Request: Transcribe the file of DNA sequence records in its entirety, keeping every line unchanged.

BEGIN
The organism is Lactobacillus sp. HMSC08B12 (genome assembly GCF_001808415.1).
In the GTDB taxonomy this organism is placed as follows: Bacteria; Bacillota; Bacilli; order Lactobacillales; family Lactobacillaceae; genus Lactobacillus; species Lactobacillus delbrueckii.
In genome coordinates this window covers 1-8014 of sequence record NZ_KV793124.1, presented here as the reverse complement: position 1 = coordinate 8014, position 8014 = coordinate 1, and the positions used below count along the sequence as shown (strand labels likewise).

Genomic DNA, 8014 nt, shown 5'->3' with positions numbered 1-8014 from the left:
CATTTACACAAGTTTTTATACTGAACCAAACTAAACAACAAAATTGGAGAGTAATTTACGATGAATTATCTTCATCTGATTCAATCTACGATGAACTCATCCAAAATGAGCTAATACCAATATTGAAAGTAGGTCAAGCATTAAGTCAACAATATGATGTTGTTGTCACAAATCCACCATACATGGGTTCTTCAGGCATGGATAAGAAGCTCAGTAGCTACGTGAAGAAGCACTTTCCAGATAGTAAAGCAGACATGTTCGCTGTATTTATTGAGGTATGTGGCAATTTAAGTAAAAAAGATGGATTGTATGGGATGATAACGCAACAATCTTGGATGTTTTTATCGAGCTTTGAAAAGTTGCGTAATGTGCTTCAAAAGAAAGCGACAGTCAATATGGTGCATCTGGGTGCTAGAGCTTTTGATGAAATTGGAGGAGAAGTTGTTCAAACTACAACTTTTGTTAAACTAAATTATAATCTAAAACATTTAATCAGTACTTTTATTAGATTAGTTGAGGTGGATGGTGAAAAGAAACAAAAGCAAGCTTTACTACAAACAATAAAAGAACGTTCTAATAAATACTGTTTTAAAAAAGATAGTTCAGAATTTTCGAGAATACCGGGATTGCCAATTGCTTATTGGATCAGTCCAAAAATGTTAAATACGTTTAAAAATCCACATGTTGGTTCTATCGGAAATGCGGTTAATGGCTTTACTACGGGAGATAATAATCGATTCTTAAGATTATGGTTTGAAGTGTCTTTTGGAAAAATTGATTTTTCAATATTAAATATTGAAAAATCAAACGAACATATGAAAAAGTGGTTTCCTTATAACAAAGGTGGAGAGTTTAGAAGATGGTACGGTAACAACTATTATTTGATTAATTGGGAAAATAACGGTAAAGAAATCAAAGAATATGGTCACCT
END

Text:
The organism is Lactobacillus sp. HMSC08B12 (genome assembly GCF_001808415.1).
In the GTDB taxonomy this organism is placed as follows: Bacteria; Bacillota; Bacilli; order Lactobacillales; family Lactobacillaceae; genus Lactobacillus; species Lactobacillus delbrueckii.
In genome coordinates this window covers 1-8014 of sequence record NZ_KV793124.1, presented here as the reverse complement: position 1 = coordinate 8014, position 8014 = coordinate 1, and the positions used below count along the sequence as shown (strand labels likewise).

Genomic DNA, 8014 nt, shown 5'->3' with positions numbered 1-8014 from the left:
CATTTACACAAGTTTTTATACTGAACCAAACTAAACAACAAAATTGGAGAGTAATTTACGATGAATTATCTTCATCTGATTCAATCTACGATGAACTCATCCAAAATGAGCTAATACCAATATTGAAAGTAGGTCAAGCATTAAGTCAACAATATGATGTTGTTGTCACAAATCCACCATACATGGGTTCTTCAGGCATGGATAAGAAGCTCAGTAGCTACGTGAAGAAGCACTTTCCAGATAGTAAAGCAGACATGTTCGCTGTATTTATTGAGGTATGTGGCAATTTAAGTAAAAAAGATGGATTGTATGGGATGATAACGCAACAATCTTGGATGTTTTTATCGAGCTTTGAAAAGTTGCGTAATGTGCTTCAAAAGAAAGCGACAGTCAATATGGTGCATCTGGGTGCTAGAGCTTTTGATGAAATTGGAGGAGAAGTTGTTCAAACTACAACTTTTGTTAAACTAAATTATAATCTAAAACATTTAATCAGTACTTTTATTAGATTAGTTGAGGTGGATGGTGAAAAGAAACAAAAGCAAGCTTTACTACAAACAATAAAAGAACGTTCTAATAAATACTGTTTTAAAAAAGATAGTTCAGAATTTTCGAGAATACCGGGATTGCCAATTGCTTATTGGATCAGTCCAAAAATGTTAAATACGTTTAAAAATCCACATGTTGGTTCTATCGGAAATGCGGTTAATGGCTTTACTACGGGAGATAATAATCGATTCTTAAGATTATGGTTTGAAGTGTCTTTTGGAAAAATTGATTTTTCAATATTAAATATTGAAAAATCAAACGAACATATGAAAAAGTGGTTTCCTTATAACAAAGGTGGAGAGTTTAGAAGATGGTACGGTAACAACTATTATTTGATTAATTGGGAAAATAACGGTAAAGAAATCAAAGAATATGGTCACCT